Our Australian sheep flocks are showing increasing calcium deficiency issues. We’ve moved from running a primarily Merino based system carrying single lambs, to one of larger framed ewes, often well fed and carrying multiples. That puts additional nutritional pressure on the ewe, especially as gestation advances and during early lactation. In addition, we are keeping older ewes in our flocks, in response to lower ewe numbers and a desire to produce more lambs with good lamb prices.
Early sown cereal crops such as wheat, barley, triticale and oats, grow rapidly and fill the winter feed gap with quality feed, supporting weight gain and increased stocking rates.
However, cereal crops contain potassium (K) levels excess to stock needs, adequate magnesium (Mg), adequate to low sodium (Na), and calcium (Ca) levels are low for animals with high calcium demands (eg. twin bearing ewes). A high ratio of K:Na lowers the absorption of Mg and Ca across the rumen. Other important ratios between these cations affect the blood and urine pH, blood levels of Ca and the ability of the kidney to make vitamin D3 which assists in Ca uptake. Together these mineral balance ratios can point to the risk posed by cereal crops, and the need for calcium and magnesium supplements.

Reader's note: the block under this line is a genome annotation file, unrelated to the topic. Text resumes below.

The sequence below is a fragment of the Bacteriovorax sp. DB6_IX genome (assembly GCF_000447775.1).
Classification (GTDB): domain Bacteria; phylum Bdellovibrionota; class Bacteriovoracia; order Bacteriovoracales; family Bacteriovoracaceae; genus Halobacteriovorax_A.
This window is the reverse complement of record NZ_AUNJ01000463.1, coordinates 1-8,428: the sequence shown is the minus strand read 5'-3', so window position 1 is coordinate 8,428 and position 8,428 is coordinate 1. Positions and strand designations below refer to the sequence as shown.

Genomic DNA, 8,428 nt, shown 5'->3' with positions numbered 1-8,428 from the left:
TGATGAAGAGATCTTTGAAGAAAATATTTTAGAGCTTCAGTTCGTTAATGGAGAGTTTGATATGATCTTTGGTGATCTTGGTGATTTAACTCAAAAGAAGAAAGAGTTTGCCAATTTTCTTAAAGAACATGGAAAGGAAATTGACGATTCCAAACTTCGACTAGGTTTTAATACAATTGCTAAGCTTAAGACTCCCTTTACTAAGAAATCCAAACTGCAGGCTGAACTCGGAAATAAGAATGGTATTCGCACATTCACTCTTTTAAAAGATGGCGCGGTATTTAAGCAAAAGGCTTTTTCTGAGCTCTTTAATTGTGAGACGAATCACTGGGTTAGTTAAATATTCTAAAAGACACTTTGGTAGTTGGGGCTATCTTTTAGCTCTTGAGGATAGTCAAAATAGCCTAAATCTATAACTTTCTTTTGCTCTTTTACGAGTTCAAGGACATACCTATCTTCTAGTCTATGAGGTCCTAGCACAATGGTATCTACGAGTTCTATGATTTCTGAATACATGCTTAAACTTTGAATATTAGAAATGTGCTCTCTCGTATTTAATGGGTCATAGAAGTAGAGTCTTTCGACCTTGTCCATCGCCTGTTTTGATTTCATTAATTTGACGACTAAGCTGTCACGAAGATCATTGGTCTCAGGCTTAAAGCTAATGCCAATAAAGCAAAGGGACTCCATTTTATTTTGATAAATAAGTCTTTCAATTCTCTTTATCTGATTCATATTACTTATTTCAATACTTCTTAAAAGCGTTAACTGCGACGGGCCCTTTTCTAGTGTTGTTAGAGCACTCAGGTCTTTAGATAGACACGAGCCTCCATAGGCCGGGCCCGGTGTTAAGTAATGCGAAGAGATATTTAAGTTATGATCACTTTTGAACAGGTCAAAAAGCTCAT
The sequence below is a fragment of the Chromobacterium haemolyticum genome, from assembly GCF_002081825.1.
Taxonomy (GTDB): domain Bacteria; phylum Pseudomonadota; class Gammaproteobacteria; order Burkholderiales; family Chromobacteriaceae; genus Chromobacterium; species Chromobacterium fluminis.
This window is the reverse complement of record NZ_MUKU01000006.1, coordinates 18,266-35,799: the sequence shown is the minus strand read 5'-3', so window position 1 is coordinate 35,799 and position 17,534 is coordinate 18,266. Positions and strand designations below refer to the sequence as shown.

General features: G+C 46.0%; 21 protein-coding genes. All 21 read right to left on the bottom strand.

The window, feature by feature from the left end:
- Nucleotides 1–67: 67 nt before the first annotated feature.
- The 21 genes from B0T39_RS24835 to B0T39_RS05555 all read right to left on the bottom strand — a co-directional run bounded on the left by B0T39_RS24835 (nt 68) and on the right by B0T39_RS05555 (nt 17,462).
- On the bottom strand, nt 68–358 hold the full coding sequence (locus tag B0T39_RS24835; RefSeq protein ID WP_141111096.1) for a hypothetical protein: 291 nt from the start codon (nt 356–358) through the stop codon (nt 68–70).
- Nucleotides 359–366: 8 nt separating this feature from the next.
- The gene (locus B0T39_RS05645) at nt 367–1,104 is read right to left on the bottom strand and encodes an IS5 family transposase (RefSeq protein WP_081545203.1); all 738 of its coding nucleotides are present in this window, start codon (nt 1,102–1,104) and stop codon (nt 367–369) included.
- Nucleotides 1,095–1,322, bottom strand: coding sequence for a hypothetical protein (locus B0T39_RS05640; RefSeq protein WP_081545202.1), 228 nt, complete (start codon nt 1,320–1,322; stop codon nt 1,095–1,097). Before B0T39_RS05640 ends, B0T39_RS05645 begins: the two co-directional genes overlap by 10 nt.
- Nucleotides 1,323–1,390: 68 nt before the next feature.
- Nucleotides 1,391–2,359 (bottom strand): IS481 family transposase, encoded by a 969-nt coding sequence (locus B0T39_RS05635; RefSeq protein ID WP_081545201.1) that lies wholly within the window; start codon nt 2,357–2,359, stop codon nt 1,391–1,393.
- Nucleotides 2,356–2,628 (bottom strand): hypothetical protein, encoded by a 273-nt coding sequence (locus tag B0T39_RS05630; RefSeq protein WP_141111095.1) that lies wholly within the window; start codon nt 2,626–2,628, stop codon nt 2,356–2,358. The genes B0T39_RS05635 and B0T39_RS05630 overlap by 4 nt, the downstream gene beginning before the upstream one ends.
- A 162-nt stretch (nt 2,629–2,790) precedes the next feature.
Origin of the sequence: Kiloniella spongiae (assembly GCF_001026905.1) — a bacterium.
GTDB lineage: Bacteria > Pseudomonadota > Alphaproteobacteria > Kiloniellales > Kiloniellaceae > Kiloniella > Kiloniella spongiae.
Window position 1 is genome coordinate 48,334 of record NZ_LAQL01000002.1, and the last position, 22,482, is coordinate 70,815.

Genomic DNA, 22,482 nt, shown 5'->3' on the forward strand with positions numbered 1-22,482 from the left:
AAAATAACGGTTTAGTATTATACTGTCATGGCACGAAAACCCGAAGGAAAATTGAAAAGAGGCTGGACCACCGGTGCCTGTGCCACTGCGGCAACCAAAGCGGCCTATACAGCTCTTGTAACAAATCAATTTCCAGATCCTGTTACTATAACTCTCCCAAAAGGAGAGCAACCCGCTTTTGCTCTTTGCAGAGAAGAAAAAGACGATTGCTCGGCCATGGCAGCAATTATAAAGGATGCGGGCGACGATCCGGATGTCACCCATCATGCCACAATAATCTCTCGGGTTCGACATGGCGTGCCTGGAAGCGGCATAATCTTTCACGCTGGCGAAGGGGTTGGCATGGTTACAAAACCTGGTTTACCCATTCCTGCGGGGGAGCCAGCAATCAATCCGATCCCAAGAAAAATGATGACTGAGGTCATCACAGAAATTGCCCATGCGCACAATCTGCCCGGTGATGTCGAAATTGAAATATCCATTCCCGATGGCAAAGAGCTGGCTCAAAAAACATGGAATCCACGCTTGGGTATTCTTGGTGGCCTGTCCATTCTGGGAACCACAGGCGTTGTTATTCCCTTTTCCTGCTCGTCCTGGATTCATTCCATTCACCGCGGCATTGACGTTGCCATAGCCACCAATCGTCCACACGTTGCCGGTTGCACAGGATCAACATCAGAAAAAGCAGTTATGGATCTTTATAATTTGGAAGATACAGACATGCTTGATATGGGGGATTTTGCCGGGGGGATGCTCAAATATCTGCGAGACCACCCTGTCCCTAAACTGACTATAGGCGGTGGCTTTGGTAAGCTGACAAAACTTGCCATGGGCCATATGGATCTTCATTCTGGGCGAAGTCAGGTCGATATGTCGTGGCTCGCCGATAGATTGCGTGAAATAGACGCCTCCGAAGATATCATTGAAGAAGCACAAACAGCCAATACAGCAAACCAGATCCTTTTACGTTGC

Calcium issues in sheep
Several of the diseases seen more frequently now with sheep grazing cereal crops, particularly pregnant ewes, relate in part or fully to these mineral imbalances including hypocalcaemia (milk fever, low Ca), dystocia or lazy lambers (difficulty birthing), pregnancy toxaemia (low energy), hypomagnesaemia (low Mg), and uterine prolapse. This is also true for Autumn lambers, when ewes have been fed a lot of cereal...
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